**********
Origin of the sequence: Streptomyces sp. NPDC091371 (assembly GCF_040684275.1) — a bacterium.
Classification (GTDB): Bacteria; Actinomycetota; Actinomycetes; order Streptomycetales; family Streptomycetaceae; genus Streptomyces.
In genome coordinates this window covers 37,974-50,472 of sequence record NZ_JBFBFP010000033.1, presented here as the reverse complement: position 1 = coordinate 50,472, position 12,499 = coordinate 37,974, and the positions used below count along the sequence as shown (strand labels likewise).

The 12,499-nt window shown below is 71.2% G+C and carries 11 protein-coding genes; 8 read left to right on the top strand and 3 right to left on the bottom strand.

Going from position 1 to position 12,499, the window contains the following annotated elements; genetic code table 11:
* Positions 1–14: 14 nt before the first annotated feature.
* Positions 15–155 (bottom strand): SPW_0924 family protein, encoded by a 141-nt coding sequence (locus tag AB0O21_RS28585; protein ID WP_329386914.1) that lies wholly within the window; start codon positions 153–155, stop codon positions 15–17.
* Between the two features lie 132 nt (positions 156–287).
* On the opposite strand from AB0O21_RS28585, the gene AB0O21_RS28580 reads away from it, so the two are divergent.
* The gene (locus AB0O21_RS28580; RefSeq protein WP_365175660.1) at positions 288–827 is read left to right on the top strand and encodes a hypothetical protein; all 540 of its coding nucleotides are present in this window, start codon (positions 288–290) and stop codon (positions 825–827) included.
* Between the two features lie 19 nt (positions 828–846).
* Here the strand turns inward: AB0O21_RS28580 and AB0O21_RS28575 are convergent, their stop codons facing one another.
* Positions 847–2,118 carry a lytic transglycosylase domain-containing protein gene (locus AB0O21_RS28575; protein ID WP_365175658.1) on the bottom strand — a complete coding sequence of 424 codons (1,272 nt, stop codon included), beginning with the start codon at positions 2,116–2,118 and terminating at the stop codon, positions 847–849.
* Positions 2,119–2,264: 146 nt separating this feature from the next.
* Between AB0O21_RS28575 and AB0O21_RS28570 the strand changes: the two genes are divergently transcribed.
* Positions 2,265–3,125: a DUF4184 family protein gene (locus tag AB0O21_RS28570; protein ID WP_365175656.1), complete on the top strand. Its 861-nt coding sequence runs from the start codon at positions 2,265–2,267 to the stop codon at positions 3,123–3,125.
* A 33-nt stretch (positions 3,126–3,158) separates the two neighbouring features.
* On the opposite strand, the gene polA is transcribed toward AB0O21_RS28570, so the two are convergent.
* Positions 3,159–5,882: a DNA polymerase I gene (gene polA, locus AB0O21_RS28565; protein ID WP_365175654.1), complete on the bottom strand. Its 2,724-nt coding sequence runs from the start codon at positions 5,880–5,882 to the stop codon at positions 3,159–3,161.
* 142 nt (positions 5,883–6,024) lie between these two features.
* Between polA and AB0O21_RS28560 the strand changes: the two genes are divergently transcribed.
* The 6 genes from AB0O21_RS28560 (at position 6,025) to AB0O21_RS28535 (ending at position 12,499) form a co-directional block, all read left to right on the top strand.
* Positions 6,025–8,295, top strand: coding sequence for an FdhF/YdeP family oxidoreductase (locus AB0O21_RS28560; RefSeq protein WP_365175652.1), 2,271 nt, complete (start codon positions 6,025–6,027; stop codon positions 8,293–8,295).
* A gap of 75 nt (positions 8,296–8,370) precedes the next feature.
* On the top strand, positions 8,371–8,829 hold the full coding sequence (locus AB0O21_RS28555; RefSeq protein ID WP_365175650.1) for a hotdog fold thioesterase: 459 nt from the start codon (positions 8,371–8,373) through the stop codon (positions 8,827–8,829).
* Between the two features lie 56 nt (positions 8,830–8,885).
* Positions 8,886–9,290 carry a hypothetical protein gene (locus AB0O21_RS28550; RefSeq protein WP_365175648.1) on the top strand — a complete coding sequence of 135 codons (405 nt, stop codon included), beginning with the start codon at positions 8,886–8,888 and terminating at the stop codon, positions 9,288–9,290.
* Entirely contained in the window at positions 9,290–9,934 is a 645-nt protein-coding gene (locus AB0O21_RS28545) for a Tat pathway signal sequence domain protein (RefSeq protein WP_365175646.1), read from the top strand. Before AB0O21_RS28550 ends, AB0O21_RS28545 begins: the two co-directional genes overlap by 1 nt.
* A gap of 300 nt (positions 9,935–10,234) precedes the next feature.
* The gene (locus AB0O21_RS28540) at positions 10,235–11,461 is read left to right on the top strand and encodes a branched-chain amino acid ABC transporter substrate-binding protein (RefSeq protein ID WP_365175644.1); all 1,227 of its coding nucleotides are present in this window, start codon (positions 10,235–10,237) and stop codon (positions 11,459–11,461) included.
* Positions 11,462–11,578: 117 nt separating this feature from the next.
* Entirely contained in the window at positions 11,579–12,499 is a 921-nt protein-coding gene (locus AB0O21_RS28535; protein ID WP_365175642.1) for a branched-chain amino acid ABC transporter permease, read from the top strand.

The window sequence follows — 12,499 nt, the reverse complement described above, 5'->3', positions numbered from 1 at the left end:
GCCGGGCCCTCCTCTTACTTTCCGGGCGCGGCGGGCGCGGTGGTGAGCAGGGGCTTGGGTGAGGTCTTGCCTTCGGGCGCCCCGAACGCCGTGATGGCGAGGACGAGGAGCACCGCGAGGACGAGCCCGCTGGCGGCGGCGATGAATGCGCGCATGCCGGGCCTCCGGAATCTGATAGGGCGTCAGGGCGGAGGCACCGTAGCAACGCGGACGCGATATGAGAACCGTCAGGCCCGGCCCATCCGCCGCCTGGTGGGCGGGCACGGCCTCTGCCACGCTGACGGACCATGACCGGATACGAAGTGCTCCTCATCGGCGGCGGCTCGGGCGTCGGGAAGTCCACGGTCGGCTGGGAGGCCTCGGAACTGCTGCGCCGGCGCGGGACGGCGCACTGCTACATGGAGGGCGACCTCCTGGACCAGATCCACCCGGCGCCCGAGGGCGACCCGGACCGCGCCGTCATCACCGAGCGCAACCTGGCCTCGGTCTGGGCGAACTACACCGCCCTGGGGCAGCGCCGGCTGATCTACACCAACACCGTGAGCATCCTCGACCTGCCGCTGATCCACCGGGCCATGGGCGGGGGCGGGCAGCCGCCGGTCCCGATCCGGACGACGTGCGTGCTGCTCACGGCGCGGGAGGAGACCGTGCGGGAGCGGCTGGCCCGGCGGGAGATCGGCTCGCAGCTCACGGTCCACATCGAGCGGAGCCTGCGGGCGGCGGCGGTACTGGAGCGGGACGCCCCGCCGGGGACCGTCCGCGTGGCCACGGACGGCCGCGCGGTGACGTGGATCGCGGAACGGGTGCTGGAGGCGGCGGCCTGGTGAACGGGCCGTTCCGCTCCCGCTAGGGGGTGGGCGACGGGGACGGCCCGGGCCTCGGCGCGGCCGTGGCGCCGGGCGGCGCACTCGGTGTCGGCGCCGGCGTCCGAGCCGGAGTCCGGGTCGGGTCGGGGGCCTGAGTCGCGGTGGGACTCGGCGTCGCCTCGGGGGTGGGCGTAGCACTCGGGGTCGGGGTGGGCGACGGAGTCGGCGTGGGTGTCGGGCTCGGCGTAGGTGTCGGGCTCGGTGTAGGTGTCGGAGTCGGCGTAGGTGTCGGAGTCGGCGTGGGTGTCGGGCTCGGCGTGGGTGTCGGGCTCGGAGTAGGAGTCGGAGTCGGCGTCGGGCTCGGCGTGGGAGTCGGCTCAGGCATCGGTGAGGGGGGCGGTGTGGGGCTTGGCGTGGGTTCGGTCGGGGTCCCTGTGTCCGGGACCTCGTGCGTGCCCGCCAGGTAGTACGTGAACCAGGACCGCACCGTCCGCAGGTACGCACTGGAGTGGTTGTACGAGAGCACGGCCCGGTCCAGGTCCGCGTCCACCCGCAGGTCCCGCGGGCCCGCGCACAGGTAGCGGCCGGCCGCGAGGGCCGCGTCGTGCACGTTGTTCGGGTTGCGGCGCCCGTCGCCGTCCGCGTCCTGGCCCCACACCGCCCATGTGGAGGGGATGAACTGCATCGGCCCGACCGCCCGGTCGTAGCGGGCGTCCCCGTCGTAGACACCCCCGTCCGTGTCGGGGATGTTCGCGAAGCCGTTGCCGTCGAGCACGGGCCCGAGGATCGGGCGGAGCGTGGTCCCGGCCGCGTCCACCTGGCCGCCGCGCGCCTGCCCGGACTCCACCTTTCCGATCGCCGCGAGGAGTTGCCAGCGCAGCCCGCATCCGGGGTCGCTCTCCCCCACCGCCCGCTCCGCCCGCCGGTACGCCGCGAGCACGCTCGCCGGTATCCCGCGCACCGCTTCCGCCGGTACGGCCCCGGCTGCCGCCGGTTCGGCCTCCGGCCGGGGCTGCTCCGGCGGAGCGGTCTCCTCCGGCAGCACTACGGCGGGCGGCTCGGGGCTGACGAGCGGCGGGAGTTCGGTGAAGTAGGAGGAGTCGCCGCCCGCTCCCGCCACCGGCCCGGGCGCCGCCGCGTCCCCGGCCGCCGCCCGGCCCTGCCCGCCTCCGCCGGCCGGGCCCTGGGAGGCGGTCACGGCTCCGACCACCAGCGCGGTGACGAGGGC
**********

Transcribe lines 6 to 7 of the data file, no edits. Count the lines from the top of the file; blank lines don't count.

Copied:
* Positions 1–14: 14 nt before the first annotated feature.
* Positions 15–155 (bottom strand): SPW_0924 family protein, encoded by a 141-nt coding sequence (locus tag AB0O21_RS28585; protein ID WP_329386914.1) that lies wholly within the window; start codon positions 153–155, stop codon positions 15–17.